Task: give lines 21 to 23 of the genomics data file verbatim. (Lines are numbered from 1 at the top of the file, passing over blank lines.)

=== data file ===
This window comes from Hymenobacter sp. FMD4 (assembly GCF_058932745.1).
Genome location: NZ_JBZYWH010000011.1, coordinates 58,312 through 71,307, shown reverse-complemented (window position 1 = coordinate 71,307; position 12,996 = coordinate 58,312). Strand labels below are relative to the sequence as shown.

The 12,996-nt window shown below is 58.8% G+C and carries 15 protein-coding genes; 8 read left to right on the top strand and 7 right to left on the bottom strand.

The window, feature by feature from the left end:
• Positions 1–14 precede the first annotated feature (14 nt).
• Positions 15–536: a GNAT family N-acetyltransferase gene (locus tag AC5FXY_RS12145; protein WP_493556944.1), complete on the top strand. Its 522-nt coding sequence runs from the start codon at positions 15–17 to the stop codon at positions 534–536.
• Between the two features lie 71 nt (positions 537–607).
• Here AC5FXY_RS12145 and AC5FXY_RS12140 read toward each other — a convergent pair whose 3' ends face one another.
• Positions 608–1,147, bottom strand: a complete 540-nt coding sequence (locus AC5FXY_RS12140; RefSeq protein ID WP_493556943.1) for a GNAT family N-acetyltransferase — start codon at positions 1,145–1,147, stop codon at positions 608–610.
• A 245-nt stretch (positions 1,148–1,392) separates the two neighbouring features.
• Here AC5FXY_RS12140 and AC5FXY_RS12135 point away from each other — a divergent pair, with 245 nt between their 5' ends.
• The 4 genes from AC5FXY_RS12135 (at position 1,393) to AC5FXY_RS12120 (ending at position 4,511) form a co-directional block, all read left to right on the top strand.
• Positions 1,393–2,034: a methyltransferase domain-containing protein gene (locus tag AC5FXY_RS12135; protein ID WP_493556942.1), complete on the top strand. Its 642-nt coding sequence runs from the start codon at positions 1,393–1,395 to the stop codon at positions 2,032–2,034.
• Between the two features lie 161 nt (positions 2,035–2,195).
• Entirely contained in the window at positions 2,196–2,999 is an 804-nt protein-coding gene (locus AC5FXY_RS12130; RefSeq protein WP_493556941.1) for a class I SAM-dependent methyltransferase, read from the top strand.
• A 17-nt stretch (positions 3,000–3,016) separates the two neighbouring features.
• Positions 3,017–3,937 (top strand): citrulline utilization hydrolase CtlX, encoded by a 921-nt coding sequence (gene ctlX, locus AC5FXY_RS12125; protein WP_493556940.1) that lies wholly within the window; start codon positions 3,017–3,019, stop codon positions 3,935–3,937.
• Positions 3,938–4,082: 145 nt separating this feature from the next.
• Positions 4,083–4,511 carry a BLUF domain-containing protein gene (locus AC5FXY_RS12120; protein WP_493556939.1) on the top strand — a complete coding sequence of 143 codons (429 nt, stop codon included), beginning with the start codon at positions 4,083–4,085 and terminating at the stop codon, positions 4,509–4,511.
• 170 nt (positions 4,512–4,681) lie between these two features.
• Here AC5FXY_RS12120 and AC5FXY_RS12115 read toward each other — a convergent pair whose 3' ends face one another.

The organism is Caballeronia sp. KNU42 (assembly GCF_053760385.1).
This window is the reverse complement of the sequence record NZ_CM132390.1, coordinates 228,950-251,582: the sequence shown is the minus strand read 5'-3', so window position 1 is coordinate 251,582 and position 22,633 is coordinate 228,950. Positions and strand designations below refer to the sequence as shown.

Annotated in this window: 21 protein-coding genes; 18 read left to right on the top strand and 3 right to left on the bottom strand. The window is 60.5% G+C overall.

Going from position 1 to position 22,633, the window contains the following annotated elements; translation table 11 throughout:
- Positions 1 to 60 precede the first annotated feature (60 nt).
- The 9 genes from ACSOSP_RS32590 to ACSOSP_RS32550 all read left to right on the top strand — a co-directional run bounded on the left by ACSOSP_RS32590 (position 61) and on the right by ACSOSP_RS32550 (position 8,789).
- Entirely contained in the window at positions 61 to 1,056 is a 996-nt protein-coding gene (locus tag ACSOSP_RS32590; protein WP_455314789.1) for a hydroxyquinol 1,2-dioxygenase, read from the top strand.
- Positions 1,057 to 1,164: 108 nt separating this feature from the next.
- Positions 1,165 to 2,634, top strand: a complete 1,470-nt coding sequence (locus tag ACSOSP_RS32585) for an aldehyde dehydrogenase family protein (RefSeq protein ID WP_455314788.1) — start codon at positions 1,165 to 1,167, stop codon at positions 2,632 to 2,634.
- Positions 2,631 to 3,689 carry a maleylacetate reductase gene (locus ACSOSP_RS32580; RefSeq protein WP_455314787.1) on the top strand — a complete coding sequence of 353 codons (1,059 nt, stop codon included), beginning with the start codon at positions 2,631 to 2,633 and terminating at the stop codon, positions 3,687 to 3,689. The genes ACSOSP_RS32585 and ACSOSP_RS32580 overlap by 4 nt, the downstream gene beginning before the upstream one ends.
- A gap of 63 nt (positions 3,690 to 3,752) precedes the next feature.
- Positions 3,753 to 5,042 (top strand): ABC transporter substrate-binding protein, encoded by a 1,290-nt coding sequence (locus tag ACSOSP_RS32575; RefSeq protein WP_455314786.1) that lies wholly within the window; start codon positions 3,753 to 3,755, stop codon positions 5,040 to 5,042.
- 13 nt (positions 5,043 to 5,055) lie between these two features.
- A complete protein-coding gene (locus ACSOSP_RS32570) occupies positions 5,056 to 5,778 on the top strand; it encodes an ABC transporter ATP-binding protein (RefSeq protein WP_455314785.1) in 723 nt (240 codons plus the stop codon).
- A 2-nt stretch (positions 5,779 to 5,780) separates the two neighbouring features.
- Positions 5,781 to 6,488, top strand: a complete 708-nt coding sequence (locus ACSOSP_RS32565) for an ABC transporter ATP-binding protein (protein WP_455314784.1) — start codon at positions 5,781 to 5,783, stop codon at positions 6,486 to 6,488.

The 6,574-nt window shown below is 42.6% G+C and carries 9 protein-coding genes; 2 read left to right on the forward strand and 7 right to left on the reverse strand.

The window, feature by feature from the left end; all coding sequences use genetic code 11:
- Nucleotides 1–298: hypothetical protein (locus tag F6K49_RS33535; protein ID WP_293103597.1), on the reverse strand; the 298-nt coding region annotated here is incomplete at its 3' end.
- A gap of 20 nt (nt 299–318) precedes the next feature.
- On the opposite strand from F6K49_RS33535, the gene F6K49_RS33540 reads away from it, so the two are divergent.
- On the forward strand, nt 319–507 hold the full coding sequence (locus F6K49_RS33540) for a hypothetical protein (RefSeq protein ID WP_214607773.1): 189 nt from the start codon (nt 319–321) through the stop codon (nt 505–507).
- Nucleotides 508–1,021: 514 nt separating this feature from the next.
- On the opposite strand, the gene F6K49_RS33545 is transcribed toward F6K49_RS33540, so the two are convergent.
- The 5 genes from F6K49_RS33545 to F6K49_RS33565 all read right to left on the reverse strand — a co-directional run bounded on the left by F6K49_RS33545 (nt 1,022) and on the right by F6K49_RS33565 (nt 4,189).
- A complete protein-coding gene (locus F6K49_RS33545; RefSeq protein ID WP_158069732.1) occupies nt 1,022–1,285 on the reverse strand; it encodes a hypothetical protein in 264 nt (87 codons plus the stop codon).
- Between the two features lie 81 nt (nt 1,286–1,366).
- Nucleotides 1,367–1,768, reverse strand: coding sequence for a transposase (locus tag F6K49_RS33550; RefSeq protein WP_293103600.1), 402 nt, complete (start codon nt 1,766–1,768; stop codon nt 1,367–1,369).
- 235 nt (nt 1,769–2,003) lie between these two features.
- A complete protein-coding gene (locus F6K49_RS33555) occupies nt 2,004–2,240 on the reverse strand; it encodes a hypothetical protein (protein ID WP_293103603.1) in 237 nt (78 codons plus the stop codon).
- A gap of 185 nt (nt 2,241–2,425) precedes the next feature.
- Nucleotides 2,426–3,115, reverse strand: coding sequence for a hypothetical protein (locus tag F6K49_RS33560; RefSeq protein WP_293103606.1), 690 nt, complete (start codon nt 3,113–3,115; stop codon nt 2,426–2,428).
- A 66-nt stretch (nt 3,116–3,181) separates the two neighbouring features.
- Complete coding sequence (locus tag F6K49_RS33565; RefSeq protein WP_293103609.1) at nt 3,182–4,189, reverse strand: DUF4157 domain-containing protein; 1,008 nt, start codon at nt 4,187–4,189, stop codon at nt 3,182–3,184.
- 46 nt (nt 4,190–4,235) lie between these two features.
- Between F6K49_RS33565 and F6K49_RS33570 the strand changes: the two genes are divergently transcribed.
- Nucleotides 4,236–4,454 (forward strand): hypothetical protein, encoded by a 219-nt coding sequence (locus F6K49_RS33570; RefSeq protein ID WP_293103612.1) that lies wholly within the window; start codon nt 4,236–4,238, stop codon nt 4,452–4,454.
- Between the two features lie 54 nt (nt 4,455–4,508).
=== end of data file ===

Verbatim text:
• Here AC5FXY_RS12120 and AC5FXY_RS12115 read toward each other — a convergent pair whose 3' ends face one another.

The organism is Caballeronia sp. KNU42 (assembly GCF_053760385.1).
This window is the reverse complement of the sequence record NZ_CM132390.1, coordinates 228,950-251,582: the sequence shown is the minus strand read 5'-3', so window position 1 is coordinate 251,582 and position 22,633 is coordinate 228,950. Positions and strand designations below refer to the sequence as shown.